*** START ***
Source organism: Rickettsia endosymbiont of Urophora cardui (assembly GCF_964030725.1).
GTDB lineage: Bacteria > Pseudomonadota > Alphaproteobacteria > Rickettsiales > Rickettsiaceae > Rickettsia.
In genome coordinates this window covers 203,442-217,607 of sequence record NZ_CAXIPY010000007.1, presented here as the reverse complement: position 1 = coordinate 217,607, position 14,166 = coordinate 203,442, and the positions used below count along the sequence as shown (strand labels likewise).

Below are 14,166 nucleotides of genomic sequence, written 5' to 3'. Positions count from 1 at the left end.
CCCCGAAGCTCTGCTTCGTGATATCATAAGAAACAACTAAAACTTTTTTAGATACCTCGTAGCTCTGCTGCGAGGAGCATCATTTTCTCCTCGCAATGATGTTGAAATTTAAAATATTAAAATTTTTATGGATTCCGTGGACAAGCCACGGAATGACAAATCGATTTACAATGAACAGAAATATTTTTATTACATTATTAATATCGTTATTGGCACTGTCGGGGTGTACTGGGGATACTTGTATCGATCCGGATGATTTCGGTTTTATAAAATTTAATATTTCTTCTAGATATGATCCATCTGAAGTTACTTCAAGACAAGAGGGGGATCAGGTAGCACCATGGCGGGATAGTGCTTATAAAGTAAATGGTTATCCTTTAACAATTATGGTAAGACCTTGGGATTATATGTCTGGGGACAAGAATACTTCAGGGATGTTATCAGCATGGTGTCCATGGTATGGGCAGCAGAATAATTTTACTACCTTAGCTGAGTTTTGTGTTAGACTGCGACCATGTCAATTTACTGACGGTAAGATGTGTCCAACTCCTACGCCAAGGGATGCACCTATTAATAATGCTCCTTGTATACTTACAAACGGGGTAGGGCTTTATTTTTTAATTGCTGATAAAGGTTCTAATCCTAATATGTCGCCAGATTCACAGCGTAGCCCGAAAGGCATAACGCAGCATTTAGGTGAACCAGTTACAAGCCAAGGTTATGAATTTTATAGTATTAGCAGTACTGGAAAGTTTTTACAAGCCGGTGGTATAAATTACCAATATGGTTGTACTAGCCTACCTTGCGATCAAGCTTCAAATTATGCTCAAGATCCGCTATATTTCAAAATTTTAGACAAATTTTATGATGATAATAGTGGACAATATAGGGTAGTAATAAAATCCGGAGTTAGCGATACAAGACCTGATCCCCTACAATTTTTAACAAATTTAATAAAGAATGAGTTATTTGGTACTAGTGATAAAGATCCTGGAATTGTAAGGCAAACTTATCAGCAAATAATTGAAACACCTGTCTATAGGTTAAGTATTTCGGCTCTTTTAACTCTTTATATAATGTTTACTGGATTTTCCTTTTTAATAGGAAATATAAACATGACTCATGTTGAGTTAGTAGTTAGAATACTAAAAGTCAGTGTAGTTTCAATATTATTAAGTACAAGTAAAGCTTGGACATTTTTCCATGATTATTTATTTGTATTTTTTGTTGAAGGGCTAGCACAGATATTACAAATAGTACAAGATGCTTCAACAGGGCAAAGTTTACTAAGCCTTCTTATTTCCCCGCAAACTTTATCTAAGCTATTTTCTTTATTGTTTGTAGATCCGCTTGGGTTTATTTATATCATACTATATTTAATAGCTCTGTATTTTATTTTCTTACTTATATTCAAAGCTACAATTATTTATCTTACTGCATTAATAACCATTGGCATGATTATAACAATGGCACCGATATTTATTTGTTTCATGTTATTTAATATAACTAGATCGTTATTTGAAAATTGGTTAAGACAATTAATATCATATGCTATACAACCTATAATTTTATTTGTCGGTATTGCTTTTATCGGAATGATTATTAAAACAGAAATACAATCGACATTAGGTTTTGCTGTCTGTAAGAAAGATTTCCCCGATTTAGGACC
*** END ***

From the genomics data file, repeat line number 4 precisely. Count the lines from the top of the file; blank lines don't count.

Below are 14,166 nucleotides of genomic sequence, written 5' to 3'. Positions count from 1 at the left end.